We Are Not Alone
Well, not alone in our guts, that’s for sure. We are home to many, many bacteria contained in our large intestine, small intestine, stomach, ascending and descending colon, transverse and sigmoid colon, rectum and anus. These bacteria and their complex communities, are known as gut microbiome (formally gut flora) and are actually doing wonders for our insides and outsides.
The exact number of bacteria just hanging out in our digestive system is beyond belief. It is estimated that an average adult has approximately 100 trillion of microorganisms in the intestinal system with between 300 and 1000 different kinds of beneficial species. Luckily they are so microscopic so there is plenty of room for them all to do their jobs.
These bacteria play such important roles for their hosts. As well as supporting the immune system, they help to prevent the growth of ÔÇÿbad’ unhelpful bacteria. They also aid in producing key vitamins such as vitamin K and biotin. When all is going well, these bacteria run their ship pretty sufficiently. However, problems arise when the bad bacteria out number the good; things can start to go a little haywire.
Antibiotics, as the name would suggest, attack bad bacteria but also start to compromise good bacteria. This can then result in an imbalance of bacteria, where bad bacteria thrive and can cause those classic stomach unpleasantries to arise. Bloating, gas, belching, diarrhoea and even constipation can be the initial negative symptoms of a bacteria imbalance. However things can get worse when the immune system is weakened, skin conditions such as eczema and psoriasis can flare up causing irritation and discomfort for the host.
Basically everything becomes out of whack when the gut microbiome is unbalanced, making for a very unhappy belly.
Adjusting the Balance of Good and Bad
Gut health can not be underestimated. Some say gut health is the key to a thriving, healthy body and without healthy bacteria, disease in the body arises. This is where supplementing with probiotics to ensure the body is equipped with good bacteria, is so important.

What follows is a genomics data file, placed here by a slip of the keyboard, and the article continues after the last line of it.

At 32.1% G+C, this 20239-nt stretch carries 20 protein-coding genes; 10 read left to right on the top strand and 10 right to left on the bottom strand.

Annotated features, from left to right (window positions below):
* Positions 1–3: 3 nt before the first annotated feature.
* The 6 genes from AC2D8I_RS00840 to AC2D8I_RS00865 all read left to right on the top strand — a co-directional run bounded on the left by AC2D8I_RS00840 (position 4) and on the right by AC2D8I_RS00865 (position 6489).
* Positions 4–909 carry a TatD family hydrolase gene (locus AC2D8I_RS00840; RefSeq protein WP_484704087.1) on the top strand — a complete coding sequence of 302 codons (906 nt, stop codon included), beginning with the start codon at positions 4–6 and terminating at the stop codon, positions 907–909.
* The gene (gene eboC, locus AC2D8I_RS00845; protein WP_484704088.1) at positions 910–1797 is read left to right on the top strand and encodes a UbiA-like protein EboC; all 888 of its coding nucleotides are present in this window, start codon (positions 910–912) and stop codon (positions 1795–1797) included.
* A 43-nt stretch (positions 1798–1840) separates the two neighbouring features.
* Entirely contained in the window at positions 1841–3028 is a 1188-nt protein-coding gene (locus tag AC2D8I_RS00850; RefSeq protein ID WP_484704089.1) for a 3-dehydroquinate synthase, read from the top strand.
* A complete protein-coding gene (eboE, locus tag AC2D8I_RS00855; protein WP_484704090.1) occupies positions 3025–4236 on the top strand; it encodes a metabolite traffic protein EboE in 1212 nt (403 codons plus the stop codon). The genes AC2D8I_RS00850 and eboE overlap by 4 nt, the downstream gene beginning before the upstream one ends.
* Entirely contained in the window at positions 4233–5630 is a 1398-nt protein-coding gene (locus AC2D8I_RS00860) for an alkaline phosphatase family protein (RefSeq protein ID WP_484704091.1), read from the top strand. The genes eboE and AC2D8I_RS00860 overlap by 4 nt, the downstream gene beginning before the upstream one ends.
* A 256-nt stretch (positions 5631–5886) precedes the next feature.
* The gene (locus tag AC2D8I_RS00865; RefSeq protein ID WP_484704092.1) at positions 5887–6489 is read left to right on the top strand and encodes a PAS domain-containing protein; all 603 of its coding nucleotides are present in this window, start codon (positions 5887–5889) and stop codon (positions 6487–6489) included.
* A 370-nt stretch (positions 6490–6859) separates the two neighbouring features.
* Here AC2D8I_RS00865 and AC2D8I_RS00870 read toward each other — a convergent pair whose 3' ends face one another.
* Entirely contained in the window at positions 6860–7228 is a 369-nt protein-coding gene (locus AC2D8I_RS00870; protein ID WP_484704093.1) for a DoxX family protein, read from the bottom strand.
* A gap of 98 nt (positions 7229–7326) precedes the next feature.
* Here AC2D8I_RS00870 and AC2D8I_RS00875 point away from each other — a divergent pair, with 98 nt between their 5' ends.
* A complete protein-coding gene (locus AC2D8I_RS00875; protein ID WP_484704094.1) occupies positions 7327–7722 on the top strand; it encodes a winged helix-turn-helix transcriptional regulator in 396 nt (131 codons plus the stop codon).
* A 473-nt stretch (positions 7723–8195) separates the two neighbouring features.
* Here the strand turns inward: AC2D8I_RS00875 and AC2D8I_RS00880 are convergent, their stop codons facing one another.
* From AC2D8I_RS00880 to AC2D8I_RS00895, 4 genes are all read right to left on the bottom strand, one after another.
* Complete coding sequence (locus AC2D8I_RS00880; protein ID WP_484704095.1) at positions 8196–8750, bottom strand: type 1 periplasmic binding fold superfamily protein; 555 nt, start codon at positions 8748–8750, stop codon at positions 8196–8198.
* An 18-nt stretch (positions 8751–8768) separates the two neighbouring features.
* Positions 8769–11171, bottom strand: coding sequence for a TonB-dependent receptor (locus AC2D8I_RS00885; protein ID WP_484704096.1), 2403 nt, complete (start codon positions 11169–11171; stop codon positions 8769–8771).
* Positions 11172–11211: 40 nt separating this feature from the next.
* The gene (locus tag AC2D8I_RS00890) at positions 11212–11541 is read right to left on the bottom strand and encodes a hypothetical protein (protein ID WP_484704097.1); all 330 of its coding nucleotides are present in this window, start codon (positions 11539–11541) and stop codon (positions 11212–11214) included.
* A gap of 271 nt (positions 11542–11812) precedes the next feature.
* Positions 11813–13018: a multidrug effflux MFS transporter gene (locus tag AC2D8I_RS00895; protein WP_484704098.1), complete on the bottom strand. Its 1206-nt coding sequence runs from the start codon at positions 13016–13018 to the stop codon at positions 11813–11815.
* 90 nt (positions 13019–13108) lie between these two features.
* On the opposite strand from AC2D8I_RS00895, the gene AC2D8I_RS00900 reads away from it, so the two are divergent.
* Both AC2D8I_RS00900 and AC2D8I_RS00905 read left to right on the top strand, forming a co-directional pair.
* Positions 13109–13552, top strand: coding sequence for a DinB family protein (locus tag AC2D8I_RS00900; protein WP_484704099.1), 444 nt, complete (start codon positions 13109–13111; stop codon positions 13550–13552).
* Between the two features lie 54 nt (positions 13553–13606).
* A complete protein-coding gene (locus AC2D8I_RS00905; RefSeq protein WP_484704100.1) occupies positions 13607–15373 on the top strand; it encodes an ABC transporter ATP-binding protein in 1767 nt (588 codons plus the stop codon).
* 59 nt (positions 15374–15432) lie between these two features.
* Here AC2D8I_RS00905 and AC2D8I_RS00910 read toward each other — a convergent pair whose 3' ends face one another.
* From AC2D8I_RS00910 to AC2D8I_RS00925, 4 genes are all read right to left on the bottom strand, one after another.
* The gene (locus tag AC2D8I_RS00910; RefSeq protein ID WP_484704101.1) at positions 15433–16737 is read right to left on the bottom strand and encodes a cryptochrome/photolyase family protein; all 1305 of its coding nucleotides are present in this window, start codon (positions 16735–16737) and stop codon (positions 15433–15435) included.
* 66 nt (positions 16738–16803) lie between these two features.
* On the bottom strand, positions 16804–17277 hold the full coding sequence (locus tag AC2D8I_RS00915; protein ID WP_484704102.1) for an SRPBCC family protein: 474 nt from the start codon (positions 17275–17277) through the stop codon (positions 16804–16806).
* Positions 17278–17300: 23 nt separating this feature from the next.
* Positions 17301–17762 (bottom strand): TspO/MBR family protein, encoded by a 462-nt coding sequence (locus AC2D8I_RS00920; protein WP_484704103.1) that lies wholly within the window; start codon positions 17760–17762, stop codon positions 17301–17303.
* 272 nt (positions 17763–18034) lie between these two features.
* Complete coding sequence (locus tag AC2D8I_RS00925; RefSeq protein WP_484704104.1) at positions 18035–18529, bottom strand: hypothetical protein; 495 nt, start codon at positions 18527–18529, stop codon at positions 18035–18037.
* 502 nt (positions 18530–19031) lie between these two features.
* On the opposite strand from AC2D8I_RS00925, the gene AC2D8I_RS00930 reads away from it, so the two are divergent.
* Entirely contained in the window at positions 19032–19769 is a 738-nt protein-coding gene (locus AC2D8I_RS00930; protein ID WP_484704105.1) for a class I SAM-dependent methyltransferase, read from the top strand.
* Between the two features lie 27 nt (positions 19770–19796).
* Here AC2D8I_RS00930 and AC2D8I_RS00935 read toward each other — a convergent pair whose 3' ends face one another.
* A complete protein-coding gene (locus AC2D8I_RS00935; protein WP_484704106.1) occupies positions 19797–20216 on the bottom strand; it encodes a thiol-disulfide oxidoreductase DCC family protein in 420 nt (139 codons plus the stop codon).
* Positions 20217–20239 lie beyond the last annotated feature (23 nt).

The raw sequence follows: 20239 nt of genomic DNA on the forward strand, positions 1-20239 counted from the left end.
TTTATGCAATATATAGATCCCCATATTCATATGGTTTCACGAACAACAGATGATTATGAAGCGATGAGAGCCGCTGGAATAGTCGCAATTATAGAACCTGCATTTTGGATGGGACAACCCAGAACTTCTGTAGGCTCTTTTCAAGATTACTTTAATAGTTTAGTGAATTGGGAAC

Probiotics are good microorganisms that have been shown to increase immunity, improve digestion, as well as reducing any digestive discomfort. By increasing good bacteria in the gut microbiome, fermentation of nutrients can occur successfully and support to the immunity and digestion is provided.
Pre before Pro
Poor diet and lifestyle choices, medications, travelling and illness are just some scenarios where the gut microbiome can be compromised. By supplementing the body with probiotics, balance can be quickly restored and may prevent any of the unbalanced symptoms occurring. Like any living organism however, probiotics need food to survive. Prebiotics are nutrients that induce growth or activity in probiotics.
Prebiotics are just as important as probiotics, as they help to nourish and feed probiotics in order complete their functions successfully. Prebiotics are found in asparagus, artichokes, chickpeas, chicory root and fibres such as psyllium and slippery elm.
If you have recently been on a course of antibiotics or other medication, if you have recently travelled overseas, or are displaying symptoms of digestive imbalance, probiotics may be a good option to consider. It’s important to look for a probiotic with several strains as well as at least one prebiotic to provide nutrient for the probiotics.
It is recommended to consult with your healthcare practitioner if you have any concerns in regards to digestive conditions or symptoms that you may be suffering from.